The Central Bank of Turkey stuck firmly to its guns on November 23, leaving benchmark rates on hold despite calls from the markets to deal with the growing current account deficit. Meanwhile, some analysts suggest that the "backdoor" rate rise introduced earlier this month may be starting to work.
There were no surprises following a meeting of Turkey's central bank, with interest rates remaining on hold. The benchmark one-week repo rate remained at a record low of 5.75% and the overnight lending rate at 12.5%.
Turkey has been heavily criticized for refusing to raise its benchmark policy rate, with the lira falling to a record low of 1.90 to the dollar in October. In response the bank effectively raised rates by announcing that it would use either the policy rate or the overnight rate on a daily basis depending on currency movements.
The authorities are evidently happy to leave things as they are for now. "In spite of the likely slowdown in growth, as long as a disorderly balance of payments adjustment remains a threat, we think there is little chance of policy easing over the next six months or so," writes Capital Economics.
"Indeed, if anything we suspect that policy tightening is more likely, which could come about by restricting liquidity even further via the 1-week window in favour of the overnight window, hiking the overnight lending rate or raising reserve requirements."
The analysts also suggest that the recent policy is starting to work, with the lira appearing to have stabilized and foreign net inflows into equities and government debt reaching almost $1.5bn in early November. In September and October, Turkey saw about $4bn in net outflows.
However, opinion is split, with Fitch downgrading Turkey's rating outlook from "positive" to "stable" on November 23. The ratings agency cited the country's massive current account deficit as the main reason for the downgrade.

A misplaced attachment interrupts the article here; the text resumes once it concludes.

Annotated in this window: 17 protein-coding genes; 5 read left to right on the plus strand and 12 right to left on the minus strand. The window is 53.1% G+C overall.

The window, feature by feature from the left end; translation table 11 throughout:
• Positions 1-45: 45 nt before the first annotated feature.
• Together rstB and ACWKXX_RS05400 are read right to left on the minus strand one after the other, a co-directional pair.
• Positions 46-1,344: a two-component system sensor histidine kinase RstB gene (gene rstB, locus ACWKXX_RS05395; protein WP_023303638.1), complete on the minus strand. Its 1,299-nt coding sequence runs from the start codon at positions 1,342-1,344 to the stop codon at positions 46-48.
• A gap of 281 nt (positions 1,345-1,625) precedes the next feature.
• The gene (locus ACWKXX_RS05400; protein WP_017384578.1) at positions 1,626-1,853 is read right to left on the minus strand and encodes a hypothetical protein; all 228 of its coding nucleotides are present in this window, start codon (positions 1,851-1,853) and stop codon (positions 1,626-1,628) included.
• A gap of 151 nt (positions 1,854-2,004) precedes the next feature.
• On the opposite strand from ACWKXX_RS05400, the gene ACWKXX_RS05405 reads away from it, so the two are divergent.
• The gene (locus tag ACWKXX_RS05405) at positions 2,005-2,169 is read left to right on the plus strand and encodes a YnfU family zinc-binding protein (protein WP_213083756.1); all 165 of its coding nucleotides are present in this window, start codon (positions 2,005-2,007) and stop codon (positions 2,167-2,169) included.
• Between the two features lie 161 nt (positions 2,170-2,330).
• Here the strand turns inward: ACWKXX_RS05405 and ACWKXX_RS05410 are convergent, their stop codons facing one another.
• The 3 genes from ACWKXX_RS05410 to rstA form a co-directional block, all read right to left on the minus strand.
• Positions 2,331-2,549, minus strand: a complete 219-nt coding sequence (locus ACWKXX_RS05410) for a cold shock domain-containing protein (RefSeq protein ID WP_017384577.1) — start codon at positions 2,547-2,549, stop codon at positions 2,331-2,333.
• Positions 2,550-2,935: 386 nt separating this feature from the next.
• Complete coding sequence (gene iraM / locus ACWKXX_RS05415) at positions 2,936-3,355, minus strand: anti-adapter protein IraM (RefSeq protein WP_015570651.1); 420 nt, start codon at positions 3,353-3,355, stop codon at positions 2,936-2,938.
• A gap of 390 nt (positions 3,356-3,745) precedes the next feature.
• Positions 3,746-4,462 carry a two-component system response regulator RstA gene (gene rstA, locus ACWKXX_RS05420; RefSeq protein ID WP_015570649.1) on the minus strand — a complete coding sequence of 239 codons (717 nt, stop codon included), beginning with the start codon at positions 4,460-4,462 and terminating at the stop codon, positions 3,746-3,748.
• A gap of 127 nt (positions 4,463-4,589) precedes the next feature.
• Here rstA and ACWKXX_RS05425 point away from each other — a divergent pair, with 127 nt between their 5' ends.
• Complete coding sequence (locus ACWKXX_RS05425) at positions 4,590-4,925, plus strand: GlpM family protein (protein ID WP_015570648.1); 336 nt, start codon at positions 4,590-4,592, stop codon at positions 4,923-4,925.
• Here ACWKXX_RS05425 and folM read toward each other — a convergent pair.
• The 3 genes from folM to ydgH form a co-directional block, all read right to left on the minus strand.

Fitch analyst Ed Parker wrote that the downgrade "reflects an increase in near-term risks to macroeconomic stability as Turkey faces the challenge of reducing its large current-account deficit and above-target inflation rate." In September Turkey's current account deficit expanded to $6.8bn, up about 80% from $3.9bn a year previously.
Following the downgrade, although Fitch affirmed Turkey's rating just below investment grade at BB+, the lira weakened 1% to 1.8706 to the dollar and the Istanbul Stock Exchange fell 1.9%.
Turkey's economic policies have confused investors for the last few months, and something of a stand off has developed. The backdoor rate rise was accompanied by outcry that Turkey's economic policies are being treated unfairly by rating agencies and foreign media, and it seems unlikely that the authorities will become any less obtuse in the near future.
That said, the main point of policy has been aimed at stabilizing the depreciating lira, and that appears to have been achieved. Concerns over higher year-end inflation and complaints by banks over the increased cost of borrowing are unlikely then to receive a sympathetic response from officials.
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